What's the State of your Inbound Program?

Not Enough Leads

Sales funnel with many visitors and few leadsYour funnel is overflowing with visitors but you’ve got hardly any leads. You’re doing a phenomenal job attracting people to your site, but you’re not converting them. There could be two reasons for this:

  • You don’t have any way to convert them. You have a Contact Us page but no other way to collect visitors’ contact information. Find opportunities for conversion. Examine how people flow through the site. Where do you need to add a CTA? Do you need to tweak different things? What do you need to change in order to convert leads?
  • You’re targeting the wrong persona. If you have multiple conversion points but no leads, your content probably isn’t targeting the right person. Collaborate with Sales to refine your ideal customer profile and your buyer personas, then refine your content to hone in better.

Low Close Rate

Sales funnel with very few customersYour visits are good, leads are fine, and the number of opportunities are solid, but you have a very low close rate. Your leads are close enough that they want to move forward, but for one reason or another, they pull back at the last minute and you can’t close your opportunities.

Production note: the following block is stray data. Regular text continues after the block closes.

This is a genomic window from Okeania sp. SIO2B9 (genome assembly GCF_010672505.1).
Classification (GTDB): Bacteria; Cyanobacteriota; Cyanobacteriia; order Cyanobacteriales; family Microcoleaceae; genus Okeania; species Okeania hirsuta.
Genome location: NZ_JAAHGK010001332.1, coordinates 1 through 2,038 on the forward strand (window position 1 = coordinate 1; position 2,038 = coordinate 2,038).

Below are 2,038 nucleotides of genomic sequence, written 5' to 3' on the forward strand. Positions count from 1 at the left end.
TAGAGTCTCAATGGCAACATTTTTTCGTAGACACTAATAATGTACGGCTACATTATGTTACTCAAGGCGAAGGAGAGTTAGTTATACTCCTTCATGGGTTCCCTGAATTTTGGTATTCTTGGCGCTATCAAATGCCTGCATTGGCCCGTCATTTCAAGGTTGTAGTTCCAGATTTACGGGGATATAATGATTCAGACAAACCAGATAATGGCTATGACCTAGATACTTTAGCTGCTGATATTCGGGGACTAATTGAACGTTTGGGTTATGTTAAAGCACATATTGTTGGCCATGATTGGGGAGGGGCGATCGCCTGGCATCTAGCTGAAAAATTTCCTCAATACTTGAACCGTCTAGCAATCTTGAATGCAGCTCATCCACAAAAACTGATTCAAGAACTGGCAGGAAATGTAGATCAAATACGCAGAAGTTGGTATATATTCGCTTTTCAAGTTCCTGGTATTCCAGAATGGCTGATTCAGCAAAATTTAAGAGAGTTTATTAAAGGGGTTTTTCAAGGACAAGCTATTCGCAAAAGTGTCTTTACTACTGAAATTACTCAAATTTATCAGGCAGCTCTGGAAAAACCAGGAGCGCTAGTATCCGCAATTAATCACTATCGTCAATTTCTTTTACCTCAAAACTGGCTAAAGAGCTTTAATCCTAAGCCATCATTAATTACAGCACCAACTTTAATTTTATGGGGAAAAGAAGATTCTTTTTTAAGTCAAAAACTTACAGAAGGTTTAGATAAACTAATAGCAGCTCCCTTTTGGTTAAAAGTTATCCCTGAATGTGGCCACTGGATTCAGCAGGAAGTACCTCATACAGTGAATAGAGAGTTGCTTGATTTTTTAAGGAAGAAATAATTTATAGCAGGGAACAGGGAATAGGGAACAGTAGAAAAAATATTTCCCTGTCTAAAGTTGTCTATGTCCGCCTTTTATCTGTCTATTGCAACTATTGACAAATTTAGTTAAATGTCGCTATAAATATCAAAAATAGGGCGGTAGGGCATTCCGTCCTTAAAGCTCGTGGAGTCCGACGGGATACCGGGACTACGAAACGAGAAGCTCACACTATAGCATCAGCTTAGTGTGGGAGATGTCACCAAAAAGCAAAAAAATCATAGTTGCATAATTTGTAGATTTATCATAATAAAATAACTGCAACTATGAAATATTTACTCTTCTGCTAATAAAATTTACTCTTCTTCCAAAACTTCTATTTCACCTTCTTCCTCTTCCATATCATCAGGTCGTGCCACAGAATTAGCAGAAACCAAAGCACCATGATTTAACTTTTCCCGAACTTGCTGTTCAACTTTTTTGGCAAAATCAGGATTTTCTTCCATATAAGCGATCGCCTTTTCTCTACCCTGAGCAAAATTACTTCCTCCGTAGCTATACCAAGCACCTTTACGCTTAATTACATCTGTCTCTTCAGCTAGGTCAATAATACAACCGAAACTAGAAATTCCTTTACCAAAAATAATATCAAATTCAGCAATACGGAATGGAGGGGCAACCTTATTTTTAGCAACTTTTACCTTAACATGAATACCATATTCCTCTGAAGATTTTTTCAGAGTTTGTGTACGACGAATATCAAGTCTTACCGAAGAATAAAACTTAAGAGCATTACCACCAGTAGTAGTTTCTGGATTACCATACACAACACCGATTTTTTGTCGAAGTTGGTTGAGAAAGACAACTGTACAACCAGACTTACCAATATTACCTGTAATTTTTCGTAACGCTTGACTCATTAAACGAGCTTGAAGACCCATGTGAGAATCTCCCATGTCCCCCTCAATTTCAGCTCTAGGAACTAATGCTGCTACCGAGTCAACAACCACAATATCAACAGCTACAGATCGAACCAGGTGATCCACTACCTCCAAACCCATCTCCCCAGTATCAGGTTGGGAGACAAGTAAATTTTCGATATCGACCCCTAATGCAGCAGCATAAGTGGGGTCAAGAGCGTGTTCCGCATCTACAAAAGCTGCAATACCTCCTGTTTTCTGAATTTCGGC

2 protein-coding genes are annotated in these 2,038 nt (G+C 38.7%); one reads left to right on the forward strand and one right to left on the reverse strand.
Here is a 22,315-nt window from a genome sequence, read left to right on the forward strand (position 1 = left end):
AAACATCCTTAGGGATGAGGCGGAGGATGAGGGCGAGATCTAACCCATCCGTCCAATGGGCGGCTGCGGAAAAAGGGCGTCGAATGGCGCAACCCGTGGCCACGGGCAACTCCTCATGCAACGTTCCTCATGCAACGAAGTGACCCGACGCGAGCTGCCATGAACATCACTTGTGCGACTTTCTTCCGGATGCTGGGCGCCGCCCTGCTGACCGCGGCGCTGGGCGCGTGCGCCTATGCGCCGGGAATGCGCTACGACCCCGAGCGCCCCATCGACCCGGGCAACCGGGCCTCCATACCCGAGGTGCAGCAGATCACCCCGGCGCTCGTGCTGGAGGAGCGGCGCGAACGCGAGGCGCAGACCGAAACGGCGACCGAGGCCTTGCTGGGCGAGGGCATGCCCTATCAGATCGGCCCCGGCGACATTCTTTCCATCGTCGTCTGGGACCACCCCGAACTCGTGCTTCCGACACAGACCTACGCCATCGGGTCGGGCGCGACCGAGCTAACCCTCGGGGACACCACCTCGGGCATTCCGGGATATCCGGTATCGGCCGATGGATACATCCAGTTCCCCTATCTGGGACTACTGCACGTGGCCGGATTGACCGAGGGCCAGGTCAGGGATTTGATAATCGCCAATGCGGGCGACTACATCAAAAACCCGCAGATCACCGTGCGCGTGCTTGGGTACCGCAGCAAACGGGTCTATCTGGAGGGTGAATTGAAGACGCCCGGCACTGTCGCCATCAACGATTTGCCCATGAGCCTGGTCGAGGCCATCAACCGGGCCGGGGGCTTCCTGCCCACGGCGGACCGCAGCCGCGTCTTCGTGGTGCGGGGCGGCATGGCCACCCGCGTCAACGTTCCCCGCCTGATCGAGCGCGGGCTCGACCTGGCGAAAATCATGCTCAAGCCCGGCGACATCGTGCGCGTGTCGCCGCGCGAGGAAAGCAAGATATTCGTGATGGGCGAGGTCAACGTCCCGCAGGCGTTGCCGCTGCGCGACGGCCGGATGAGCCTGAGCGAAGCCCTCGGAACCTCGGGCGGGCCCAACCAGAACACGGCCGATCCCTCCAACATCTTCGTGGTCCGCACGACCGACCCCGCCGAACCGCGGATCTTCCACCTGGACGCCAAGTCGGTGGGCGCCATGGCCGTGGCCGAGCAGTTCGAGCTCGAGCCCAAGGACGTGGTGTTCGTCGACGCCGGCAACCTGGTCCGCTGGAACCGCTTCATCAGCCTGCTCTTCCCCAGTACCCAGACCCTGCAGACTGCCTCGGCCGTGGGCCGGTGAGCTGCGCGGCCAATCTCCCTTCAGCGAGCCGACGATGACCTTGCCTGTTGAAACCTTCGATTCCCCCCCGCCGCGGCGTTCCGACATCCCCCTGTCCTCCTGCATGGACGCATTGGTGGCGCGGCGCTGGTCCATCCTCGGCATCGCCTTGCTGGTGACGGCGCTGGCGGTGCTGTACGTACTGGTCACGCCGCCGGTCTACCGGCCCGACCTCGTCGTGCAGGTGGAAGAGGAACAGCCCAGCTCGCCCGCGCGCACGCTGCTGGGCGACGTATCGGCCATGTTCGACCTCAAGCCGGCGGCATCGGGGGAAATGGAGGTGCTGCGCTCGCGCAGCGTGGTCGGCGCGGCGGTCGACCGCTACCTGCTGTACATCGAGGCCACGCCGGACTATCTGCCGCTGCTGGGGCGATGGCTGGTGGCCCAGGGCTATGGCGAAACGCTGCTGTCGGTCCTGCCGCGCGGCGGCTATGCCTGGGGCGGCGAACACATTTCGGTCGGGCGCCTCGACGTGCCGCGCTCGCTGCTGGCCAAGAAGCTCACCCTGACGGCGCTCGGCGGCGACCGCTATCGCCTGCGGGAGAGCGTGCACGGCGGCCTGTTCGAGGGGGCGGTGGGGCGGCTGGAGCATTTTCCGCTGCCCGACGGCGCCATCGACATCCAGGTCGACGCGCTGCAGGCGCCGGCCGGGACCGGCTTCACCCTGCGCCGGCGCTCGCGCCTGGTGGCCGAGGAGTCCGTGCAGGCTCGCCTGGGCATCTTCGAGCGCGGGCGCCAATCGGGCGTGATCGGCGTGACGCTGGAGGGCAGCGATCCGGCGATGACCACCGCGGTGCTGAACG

Chances are, you’ve got some gaps in your process. Examine your sales process and identify core gaps. Look for roadblocks and any objections from buyers that are getting in the way of a sale:

  • Unqualified leads filling the wrong part of the funnel
  • Salespeople need better training
  • Supporting sales and marketing assets need optimizing
  • The buyers you’ve worked with for the deal aren’t the actual decision makers—you need to educate and turn the buyer into an advocate and empower them to help sell you internally

Not Enough Visitors

Sales funnel that looks very straightThis funnel looks more like a tube because there’s almost no difference in the number of visitors and sales. In this case, all of your visitors immediately want to buy. You have ridiculously high conversion rates all the way down the funnel.

As great as this might seem at first, it’s a malnourished funnel. This funnel is a sign that you have very little brand exposure and all of your visitors already know who you are—probably due to referrals. You’re missing out on an entire segment of buyers who aren’t even visiting your site and will never find you.

Focus on increasing your visitors by investing in top-of-funnel content and social media to boost your brand awareness. Identify your personas and start producing focused content that targets them. Get our Social Media Checklist to get some tips to help boost traffic to your site.

What Shape Is Your Funnel?

Know what your funnel looks like, and you’ll identify your greatest marketing and sales needs. Attack the problem spot over the next quarter and reassess your funnel, then adjust your focus based on the way its shape has shifted.

This targeted approach, instead of a general shotgun method that hits the entire funnel, will give your sales and marketing teams focus, high impact, and a much greater effectiveness in winning more sales and driving more revenue.